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LONDON (Reuters) - Soccer's rule makers are considering a tennis tiebreak-type system to make penalty shootouts fairer.
A new order in which kicks are taken, described as ABBA, could be trialled this year under proposals discussed by the International Football Association Board (IFAB) during its Annual Meeting at Wembley on Friday.
Currently penalty shootouts see team A and team B take five penalties each in an alternating pattern with sudden death used after that if the scores are level.
IFAB says research proves the team taking the first penalty has a 60 percent chance of winning.
They are keen to try a new sequence which replicates the switch of serve between tennis players in a tiebreak.
It would involve team A taking the first penalty, team B the second and third, team A the fourth and fifth and so on until each team had taken five.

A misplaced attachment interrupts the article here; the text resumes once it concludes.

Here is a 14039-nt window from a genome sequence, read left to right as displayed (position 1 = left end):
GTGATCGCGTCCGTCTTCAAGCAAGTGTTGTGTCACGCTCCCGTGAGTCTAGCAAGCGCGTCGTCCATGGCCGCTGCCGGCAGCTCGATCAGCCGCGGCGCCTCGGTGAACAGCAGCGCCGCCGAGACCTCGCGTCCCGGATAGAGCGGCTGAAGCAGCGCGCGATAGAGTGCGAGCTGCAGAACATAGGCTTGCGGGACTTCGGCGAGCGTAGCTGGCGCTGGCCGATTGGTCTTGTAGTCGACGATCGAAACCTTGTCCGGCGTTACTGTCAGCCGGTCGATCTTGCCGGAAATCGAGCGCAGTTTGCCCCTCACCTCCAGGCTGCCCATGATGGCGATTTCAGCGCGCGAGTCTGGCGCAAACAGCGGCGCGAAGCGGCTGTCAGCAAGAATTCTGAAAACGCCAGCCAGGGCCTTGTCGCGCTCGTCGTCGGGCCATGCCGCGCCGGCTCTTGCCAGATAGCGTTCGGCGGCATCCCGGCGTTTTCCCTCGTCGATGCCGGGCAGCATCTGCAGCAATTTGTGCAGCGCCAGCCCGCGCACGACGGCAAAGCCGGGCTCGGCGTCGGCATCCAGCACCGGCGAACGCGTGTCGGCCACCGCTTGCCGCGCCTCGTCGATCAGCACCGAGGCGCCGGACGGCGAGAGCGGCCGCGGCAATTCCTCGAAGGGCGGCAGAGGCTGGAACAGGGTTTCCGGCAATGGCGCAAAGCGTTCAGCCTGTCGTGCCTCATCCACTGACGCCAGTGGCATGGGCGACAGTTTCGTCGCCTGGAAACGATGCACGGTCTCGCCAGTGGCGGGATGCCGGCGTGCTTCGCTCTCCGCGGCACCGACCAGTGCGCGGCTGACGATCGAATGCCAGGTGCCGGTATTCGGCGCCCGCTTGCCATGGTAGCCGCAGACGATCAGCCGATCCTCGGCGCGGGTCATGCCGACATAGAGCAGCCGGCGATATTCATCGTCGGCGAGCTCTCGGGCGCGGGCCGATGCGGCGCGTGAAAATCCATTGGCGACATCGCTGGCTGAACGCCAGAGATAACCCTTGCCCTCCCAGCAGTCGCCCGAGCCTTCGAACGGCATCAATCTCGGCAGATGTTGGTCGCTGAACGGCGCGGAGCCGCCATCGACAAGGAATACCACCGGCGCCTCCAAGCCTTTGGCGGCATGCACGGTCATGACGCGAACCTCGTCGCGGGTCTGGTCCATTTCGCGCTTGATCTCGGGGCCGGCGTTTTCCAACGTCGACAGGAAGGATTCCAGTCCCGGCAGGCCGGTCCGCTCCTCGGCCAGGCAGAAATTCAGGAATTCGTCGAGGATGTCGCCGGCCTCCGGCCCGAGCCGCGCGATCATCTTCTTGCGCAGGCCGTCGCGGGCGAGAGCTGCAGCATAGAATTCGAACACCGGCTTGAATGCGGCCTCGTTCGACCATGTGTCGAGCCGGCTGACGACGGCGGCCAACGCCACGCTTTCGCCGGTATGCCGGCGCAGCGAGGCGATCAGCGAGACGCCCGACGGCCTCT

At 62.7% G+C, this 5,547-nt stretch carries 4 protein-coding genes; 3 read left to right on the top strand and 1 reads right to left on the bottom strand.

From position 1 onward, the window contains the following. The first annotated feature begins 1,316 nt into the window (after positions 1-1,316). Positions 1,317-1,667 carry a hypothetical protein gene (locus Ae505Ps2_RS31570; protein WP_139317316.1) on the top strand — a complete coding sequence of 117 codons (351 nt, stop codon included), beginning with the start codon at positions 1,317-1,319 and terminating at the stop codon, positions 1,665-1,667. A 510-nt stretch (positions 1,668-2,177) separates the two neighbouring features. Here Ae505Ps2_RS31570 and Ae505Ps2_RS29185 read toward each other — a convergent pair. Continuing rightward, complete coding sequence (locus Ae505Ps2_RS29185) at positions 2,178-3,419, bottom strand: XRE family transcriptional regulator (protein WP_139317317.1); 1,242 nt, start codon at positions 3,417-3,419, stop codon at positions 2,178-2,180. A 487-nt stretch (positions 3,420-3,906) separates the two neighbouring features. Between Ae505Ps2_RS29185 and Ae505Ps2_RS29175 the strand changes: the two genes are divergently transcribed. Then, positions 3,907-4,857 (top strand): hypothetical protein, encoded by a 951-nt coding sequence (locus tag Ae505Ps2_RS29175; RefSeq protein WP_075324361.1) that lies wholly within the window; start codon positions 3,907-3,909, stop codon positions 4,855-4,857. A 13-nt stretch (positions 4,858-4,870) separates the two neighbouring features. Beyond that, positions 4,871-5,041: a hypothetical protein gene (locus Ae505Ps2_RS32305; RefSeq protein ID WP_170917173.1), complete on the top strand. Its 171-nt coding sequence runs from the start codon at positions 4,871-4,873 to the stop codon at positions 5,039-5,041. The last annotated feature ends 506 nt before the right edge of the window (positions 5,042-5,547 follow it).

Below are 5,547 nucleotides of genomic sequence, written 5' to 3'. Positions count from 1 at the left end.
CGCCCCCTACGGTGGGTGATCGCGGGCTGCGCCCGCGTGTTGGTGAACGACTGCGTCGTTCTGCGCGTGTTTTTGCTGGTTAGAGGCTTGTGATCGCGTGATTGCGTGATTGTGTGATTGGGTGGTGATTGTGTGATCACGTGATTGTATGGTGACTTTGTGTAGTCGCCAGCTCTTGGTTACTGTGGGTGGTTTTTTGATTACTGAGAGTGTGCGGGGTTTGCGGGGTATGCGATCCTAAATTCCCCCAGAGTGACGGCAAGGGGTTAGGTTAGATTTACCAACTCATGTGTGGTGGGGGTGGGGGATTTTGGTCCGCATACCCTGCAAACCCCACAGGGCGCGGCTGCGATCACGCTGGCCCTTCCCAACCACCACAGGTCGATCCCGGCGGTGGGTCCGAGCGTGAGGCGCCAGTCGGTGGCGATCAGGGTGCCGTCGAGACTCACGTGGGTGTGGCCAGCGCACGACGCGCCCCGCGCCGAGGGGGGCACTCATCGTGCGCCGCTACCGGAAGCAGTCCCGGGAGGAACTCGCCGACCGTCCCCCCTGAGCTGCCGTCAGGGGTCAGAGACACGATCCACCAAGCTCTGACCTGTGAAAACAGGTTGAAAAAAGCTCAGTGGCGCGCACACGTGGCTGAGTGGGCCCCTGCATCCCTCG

Stewart Regan, IFAB board member and Scottish FA chief executive welcomed the proposal, one of several discussed.
"The stats at the moment say 60 percent of penalty shootouts are won by the team that takes the first kick," he told reporters. "We believe that the ABBA approach could remove that statistical bias and it's something we would look to trial."
IFAB, made up of the four British FAs and world governing body FIFA, also confirmed on Friday it had scrapped the law which saw an automatic yellow card for a player giving away a penalty, provided a genuine attempt was made to play the ball.
Reporting by Martyn Herman; editing by Ken Ferris